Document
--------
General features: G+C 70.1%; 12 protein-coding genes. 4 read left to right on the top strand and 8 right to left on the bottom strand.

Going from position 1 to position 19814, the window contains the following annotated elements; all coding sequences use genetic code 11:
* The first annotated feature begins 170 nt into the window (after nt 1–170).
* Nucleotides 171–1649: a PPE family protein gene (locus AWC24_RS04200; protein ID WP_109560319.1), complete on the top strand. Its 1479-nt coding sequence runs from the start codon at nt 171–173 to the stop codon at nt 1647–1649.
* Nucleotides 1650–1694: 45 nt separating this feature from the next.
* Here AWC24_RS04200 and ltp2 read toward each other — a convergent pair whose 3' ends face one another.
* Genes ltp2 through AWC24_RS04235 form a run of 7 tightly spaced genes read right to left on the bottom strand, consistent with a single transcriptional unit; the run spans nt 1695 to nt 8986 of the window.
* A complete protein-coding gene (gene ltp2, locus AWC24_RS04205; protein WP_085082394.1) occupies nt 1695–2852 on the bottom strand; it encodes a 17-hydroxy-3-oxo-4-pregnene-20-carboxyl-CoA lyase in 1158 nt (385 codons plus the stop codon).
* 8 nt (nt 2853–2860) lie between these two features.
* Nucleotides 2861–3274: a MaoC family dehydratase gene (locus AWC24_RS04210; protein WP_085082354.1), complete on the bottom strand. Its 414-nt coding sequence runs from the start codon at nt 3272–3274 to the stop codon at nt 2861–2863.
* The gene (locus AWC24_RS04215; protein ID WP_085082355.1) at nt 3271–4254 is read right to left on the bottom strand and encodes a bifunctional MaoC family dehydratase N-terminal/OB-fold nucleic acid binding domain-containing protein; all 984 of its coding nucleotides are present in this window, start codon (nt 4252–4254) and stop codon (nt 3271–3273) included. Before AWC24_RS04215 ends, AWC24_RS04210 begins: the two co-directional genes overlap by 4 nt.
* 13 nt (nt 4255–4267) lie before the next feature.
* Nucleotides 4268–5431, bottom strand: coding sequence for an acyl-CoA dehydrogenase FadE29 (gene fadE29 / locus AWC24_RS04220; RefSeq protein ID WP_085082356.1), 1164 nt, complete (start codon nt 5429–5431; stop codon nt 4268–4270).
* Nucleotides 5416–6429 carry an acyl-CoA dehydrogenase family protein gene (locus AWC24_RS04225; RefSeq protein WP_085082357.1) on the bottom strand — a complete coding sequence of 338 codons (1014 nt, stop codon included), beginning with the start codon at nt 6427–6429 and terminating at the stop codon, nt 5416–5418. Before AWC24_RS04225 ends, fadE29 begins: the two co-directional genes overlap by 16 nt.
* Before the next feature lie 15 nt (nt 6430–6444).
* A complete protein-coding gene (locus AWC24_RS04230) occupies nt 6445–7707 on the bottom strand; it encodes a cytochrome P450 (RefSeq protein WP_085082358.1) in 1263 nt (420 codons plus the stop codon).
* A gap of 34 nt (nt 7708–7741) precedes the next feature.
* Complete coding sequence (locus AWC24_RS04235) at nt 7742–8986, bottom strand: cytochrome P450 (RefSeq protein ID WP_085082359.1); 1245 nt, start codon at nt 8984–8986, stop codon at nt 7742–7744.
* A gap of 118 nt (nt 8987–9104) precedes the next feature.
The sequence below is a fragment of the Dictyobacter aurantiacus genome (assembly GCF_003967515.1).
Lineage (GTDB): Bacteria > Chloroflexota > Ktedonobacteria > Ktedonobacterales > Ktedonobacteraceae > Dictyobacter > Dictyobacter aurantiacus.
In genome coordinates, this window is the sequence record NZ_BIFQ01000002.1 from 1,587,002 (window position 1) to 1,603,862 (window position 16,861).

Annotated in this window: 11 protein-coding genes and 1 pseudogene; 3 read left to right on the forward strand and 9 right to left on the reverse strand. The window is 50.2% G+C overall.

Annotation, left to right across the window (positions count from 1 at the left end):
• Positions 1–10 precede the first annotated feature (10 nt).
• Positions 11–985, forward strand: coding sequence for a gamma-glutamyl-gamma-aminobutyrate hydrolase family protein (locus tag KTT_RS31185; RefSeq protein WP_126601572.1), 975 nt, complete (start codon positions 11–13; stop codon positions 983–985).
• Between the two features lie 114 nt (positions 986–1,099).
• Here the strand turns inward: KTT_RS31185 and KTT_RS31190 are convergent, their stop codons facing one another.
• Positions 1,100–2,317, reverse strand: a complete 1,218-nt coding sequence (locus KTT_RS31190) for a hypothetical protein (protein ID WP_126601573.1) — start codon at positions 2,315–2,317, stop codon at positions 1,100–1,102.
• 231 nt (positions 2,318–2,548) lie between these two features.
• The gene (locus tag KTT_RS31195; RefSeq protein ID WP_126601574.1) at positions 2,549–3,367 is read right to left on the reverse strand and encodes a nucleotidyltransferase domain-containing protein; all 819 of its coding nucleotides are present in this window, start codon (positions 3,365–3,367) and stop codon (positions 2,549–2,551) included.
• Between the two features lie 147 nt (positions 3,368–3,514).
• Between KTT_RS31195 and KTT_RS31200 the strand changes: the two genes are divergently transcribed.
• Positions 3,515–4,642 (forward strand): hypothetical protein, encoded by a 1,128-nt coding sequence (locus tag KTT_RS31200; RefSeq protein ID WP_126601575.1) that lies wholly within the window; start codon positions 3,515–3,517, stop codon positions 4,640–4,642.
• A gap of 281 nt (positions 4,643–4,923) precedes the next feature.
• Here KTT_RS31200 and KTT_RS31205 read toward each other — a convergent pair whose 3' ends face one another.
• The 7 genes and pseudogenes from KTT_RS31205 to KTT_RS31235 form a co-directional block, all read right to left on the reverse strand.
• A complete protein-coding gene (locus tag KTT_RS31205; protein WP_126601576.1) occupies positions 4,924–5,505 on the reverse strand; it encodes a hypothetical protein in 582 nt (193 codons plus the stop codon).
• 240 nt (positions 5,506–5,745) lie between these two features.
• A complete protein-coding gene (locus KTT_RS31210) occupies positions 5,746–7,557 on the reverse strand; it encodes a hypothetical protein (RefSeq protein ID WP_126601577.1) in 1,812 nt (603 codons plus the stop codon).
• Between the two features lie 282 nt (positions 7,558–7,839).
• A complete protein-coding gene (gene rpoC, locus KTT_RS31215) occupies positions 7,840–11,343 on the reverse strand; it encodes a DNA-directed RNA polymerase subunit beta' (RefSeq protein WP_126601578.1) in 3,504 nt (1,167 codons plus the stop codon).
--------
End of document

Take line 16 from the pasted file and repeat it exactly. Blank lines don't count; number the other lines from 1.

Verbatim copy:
* A complete protein-coding gene (locus AWC24_RS04230) occupies nt 6445–7707 on the bottom strand; it encodes a cytochrome P450 (RefSeq protein WP_085082358.1) in 1263 nt (420 codons plus the stop codon).